“Hey, you seem like a pretty OK person, but sometimes you can be a real elitist when it comes to BBQ. What’s up with that?”
Oh hey yourself! Thanks for asking. Well see, Texas (and all other smoker style) BBQ is so hot right now in both the Merican and international food scenes, which means there are lots of virgin BBQ eaters trying their first taste of smoked meats in one of the many BBQ trailers/pop ups/restaurants that have opened around the globe. As this trend grows, it’s nice to understand a little more about what you’re eating and how it’s being prepared.
While many Americans have grown up understanding what smokers are and how they work, most of those in the BBQ diaspora aren’t even aware that what is collectively termed “BBQ” can actually produced in a variety of ways.
I grew up in a household where steak was only ever served well done. For years it was the only way I had ever had steak, and I still really liked it. Because, steak is delicious, and I knew no better. Then one day, I had my first quality medium rare steak, and I never ate well done again.
Really, eating properly cooked BBQ is the same experience; once you’ve had it done right, you can never go back to accepting the “meh” version.
There are two main type of smokers used in restaurants selling BBQ; the offset smoker and the oven smoker.
Variations include a brick pit, converted LPG tank, UDS (ugly drum smoker) etc. The meat sits in the main chamber of the unit, while a firebox to the side provides the smoke and indirect heat. Woods used are usually hickory, mesquite, post oak and many fruit woods. There is no electricity, gas or other power source other than the fire, and the temperature is regulated solely by the use of vents, doors and dampers.
It takes a great deal of skill and practice to end up with a final product that is moist and tender on the inside with a dark crust on the outside, as opposed to an undercooked or dried out hunk of flesh. Wind is a huge challenge with these smokers, wreaking havoc with fire temperatures and cook times. Meat cooked on these smokers will have an intense red smoke ring around the meat, and also (when done right) a dark, crisp crust on the outside known as bark (which should primarily come from fat and smoke, not just a heavy rub).
IMHO: this is real BBQ.
Includes brands like Cookshack, Southern Pride, Bradley etc. These are ovens first, smokers second. They are combination ovens that run on electricity or gas, and have a small unit built within to impart the smoke from wood chips into the meat. The primary cooking and heat comes from the oven, with the smoker portion contributing to flavor. There is usually no smoke ring, nor bark on the finished product. In city settings, it’s often difficult for a restaurant to use anything but this type of smoker, as most urban regulations would prohibit the fire and excessive smoke an offset produces.
The number one issue I have with these ovens is the taste of the finished product. Nearly all BBQ I have had out of a combi oven smoker has been inferior to meat prepared with an offset. They require no skill, no thought, no expertise. Just switch it on, load up the chips and walk away. Someone eloquently summed up the problem with oven smokers as ‘the meat lacked “character” that you get by burning fuel for heat’. Oh, and Josh Ozersky sums up the rest of the mediocrity nicely in this article, calling it ‘the barbecue equivalent of the Easy Bake Oven’.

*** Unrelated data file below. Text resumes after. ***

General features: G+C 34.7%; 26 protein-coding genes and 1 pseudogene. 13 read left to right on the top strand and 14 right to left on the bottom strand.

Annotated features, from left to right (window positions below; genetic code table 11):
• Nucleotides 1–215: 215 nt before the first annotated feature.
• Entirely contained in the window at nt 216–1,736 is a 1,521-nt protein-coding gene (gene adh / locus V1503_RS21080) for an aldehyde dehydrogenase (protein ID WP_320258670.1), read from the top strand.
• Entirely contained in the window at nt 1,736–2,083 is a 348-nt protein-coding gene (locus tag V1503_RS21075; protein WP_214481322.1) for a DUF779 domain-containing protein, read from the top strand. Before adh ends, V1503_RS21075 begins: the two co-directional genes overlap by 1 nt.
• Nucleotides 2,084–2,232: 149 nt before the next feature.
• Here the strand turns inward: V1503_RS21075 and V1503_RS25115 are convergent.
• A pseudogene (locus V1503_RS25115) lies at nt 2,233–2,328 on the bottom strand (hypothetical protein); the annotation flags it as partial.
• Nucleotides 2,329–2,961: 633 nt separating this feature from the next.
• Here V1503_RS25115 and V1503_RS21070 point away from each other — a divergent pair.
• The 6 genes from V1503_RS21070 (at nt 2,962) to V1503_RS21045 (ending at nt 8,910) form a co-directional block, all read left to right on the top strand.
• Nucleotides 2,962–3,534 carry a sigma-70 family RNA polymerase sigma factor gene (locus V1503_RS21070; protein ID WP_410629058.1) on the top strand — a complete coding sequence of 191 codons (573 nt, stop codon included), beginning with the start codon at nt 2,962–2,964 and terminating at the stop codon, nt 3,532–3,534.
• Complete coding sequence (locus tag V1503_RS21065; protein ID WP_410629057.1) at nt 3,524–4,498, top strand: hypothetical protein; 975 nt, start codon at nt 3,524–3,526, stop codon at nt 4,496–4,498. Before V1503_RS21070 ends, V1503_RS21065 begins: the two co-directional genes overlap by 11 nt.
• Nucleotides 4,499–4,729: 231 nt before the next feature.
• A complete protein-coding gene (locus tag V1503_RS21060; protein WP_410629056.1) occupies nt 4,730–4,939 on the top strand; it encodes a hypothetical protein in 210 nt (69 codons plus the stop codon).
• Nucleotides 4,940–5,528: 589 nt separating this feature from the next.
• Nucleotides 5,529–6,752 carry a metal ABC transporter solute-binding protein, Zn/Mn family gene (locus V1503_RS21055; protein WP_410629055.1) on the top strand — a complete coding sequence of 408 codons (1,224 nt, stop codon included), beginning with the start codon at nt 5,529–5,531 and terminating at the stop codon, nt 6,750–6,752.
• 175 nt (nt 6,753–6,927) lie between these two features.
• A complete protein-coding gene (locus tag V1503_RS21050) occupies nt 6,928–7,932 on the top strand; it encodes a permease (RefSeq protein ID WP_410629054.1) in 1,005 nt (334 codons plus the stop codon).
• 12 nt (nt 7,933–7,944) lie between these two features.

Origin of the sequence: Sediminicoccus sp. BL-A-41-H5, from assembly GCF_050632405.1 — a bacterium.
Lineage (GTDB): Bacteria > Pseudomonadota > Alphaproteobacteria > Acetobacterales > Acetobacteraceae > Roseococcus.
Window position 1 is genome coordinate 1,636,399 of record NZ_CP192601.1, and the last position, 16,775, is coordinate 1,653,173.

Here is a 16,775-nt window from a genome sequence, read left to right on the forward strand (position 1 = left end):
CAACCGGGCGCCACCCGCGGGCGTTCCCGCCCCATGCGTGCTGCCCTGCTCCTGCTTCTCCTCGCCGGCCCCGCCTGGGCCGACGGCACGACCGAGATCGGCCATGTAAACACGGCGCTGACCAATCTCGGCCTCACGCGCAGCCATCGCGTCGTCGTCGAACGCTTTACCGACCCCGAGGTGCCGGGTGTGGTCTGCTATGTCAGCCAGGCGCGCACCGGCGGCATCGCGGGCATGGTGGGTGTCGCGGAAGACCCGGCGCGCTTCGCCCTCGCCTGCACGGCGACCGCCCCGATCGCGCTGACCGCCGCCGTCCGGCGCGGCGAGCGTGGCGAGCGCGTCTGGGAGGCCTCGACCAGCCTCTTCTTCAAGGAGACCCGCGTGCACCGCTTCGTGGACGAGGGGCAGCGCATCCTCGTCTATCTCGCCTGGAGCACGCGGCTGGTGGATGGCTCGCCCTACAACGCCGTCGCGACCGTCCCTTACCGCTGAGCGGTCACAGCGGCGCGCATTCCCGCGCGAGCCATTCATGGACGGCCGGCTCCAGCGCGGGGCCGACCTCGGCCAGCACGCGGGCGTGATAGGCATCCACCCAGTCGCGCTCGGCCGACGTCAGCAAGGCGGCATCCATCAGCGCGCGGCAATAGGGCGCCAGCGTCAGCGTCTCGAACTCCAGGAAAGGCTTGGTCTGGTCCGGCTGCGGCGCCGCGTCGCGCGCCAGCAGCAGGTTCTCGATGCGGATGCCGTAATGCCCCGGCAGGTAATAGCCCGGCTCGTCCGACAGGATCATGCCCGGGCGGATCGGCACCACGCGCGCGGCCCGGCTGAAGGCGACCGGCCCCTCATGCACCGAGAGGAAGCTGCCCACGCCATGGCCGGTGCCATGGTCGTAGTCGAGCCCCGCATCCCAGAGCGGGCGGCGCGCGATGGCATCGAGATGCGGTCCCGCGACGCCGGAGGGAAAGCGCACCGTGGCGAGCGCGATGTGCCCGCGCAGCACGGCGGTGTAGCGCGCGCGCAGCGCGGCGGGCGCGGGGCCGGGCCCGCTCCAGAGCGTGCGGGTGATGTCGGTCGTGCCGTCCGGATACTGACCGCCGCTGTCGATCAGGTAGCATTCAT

The second problem I have with them is that they belittle the skill of real pit masters. Those men and women who wake while the rest of us are sleeping to start their fires, get splinters in their hands, charcoal on their faces. Those pit masters who know how hot a fire is just by looking at the color of the flames, or who have identified the hot spots of their smoker through years of trial and error. Those incredible talents who battle the elements to keep their fire at temperature, knowing that in just a few hours come hell or high water, there will be customers expecting to eat who will not accept “it was windy” as an excuse.
For all intents and purposes, this is an offset smoker without fire. A hopper on the side of the unit is filled with compressed wood pellets which are available in a range of wood species/types. An electric ignition heats a rod which ignites the pellets, which are moved through the unit via an auger. The unit self regulates via a thermostat and blower, which moves air into the chamber to maintain the set temperature. So effectively, fill up your hopper, set your temp, walk away and check occasionally.
These grills are extremely popular for competition BBQ, though many people feel that the finished meat is not as smokey as BBQ produced on an offset smoker. This is a great option for backyard enthusiasts without a spare 8 hours to babysit a fire, but as far as commercial enterprise goes, I still feel its cheating a little bit.
Need another example of the difference between offset BBQ and oven smoker BBQ? How about this: would you rather eat a pan fried or flame grilled steak?
All I’m saying is, I wouldn’t eat a pan fried steak. I would honestly prefer to pass it up until I had the opportunity to eat it the way I know tastes way better.
And for me, the same goes for BBQ.
Full power to those who want to eat BBQ under any circumstances, that’s the magic of a society with such a wide variety of consumer choice. I just want to make sure y’all know all of your choices.
Now, go forth and eat your meat!